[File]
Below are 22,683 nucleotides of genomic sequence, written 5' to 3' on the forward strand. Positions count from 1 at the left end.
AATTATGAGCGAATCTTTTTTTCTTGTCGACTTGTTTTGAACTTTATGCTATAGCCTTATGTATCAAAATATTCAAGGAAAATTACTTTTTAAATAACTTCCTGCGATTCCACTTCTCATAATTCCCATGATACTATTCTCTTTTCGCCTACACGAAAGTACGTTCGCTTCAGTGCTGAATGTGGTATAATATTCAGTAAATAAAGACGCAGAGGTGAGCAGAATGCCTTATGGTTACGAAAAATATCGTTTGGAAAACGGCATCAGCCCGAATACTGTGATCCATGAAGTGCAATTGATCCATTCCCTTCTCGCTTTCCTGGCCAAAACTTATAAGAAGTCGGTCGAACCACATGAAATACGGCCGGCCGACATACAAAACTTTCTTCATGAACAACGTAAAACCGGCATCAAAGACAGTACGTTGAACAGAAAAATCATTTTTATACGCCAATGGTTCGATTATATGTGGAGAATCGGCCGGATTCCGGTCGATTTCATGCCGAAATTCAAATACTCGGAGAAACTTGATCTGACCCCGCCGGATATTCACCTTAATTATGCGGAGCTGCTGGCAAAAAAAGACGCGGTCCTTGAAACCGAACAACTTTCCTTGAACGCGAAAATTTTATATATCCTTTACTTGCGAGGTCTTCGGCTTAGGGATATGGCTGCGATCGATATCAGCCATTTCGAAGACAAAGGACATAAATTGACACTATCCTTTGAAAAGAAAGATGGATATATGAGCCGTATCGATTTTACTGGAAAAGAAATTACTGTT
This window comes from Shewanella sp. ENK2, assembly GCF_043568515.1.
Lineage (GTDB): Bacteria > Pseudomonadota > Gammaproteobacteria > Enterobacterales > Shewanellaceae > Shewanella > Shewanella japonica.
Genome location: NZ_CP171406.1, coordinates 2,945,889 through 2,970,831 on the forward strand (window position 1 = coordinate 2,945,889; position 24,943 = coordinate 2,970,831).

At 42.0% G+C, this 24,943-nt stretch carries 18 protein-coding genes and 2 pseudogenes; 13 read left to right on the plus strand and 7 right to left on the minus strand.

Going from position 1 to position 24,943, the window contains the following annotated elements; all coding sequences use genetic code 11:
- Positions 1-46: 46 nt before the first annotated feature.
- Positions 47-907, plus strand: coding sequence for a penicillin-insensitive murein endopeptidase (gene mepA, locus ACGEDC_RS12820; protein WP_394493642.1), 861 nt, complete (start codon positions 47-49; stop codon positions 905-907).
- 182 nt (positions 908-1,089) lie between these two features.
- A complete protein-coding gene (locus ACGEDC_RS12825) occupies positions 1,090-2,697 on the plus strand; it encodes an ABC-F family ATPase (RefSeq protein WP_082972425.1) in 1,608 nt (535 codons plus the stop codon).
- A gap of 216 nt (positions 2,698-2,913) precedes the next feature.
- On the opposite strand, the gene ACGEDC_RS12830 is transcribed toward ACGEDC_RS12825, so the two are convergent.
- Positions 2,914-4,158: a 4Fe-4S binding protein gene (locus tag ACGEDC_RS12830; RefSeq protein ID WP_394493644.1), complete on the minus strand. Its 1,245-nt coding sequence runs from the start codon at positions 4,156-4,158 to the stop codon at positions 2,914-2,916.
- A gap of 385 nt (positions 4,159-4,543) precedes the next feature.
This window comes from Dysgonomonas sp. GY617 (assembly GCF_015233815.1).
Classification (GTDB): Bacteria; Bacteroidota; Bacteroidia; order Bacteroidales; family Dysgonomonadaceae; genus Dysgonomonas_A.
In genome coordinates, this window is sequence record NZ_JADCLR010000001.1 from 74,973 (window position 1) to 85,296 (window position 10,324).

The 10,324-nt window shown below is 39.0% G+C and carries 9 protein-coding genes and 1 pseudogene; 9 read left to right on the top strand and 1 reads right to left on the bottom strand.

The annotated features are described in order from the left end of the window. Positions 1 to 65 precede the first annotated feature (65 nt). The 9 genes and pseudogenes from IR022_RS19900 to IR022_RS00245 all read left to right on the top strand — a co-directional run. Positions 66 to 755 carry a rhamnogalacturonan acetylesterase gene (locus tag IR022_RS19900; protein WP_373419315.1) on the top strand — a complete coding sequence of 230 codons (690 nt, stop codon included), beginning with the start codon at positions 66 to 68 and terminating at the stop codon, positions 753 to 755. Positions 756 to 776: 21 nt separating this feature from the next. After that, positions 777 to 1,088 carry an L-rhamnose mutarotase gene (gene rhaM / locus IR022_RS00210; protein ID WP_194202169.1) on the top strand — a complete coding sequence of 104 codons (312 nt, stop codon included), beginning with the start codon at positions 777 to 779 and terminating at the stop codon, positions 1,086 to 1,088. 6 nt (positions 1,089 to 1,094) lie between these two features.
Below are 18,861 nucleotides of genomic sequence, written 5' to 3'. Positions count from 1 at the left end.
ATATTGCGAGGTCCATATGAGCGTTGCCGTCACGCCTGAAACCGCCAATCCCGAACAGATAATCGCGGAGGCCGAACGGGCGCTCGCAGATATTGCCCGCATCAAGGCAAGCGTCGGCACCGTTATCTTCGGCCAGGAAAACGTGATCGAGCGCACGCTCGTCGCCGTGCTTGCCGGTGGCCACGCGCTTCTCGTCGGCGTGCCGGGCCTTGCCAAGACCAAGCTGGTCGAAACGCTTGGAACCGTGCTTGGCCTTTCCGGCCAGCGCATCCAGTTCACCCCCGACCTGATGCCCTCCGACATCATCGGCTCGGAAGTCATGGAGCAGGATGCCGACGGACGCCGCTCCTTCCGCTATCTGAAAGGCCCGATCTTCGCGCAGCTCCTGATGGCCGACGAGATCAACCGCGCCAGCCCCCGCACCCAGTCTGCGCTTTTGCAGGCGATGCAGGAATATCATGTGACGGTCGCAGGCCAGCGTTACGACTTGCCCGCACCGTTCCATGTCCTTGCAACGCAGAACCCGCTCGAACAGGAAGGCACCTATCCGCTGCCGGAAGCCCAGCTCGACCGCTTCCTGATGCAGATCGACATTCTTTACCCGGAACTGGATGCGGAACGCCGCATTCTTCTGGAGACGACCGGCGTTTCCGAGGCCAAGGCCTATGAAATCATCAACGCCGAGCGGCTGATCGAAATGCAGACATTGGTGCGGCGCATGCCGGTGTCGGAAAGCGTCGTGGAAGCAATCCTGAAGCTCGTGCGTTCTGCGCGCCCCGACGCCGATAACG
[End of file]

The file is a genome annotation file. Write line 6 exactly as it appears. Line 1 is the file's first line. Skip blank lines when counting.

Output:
At 42.0% G+C, this 24,943-nt stretch carries 18 protein-coding genes and 2 pseudogenes; 13 read left to right on the plus strand and 7 right to left on the minus strand.